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We Place High Value On India's G20 Leadership: IMF MD

India on 1 December formally assumed the G20 Presidency and the next G20 Leaders' Summit at the heads of state and government level is scheduled for 9 and 10 September in New Delhi

Photo Credit : AFP


India's leadership of the G20 is critical at a time when the world is facing continued economic slowdown and social distress, the International Monetary Fund (IMF)'s Managing Director said on Thursday.

“India, as G20 president, remains among the countries that perform better than the global average, and by a significant margin,” IMF Managing Director Kristalina Georgieva told reporters during a media roundtable.

On 1 December, India formally assumed the G20 Presidency. The next G20 Leaders' Summit at the heads of state and government level is scheduled for 9 and 10 September in New Delhi.

“We place a high value on India's leadership of the G20. Because this is such an important time for the world to protect its own well-being by safeguarding the global economy as a whole, I hope India will do that tremendous global service of keeping us together,” she said. Georgieva also praised India for its embrace of digitisation.

“What we see working extremely well for India is how the country has taken digitization, which was accelerated by Covid-19 and turned it into a strong comparative advantage, both for public policy and for private sector growth,” the IMF Managing Director responded to a question.

For public policy, she noted that the combination of digital ID and digital public infrastructure allows India to move policy support on a digital platform and target those who are recipients of the support extremely well, as well as become a shining example of vaccinations done in a prioritised and highly effective manner.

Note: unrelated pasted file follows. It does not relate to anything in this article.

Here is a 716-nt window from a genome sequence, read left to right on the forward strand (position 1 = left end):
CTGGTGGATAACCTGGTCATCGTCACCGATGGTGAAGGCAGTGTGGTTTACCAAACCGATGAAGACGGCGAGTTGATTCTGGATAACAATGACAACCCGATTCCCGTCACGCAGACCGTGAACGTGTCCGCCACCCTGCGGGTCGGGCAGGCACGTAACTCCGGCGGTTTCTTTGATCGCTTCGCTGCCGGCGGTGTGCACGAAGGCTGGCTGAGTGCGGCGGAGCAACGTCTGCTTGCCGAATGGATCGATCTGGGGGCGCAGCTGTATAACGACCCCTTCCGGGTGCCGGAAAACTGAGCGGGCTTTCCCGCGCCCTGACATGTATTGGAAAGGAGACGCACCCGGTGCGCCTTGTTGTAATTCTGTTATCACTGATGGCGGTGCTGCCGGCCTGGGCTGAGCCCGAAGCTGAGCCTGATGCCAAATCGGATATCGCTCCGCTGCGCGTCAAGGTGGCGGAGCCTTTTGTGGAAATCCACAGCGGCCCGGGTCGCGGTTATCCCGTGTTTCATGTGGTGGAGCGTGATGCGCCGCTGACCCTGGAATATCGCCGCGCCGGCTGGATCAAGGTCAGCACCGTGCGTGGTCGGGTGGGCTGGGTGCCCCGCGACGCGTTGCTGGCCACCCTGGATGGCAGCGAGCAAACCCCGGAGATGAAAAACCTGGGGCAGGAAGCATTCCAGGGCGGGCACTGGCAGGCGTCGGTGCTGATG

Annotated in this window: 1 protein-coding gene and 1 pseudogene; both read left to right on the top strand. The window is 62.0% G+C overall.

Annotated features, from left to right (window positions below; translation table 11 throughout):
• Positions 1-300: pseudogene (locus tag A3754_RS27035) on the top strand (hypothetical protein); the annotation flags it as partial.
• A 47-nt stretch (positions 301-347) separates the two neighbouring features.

“On the private side, because it has become a fertile ground for very rapid expansion of branded financing and enterprises. And that India intends to use the G-20 to strengthen its comparative advantage,” she said.

One of the G20 priorities, according to Georgieva, is how to make digitisation built on a public platform, a public infrastructure that allows everyone to plug in and significantly reduces digitisation costs, and how this can be a source of growth and employment. That is unquestionably one area.

She pointed out that India has gone through some difficult reforms that are now paying off. She also said that the country is facing climate challenges, with a significant impact on agriculture due to the country's extreme vulnerability to climate shocks, particularly droughts and high temperatures.

“Of course, developments in Asia have an impact on India. One of the countries — Sri Lanka is a neighbour and Pakistan is a neighbour — is a volatile country. Of course, the fact that China has slowed down so dramatically has impacted the rest of Asia. If I were in India today, I would be more concerned about what is going on in the rest of the world and how it will affect me than about domestic factors,” Georgieva explained.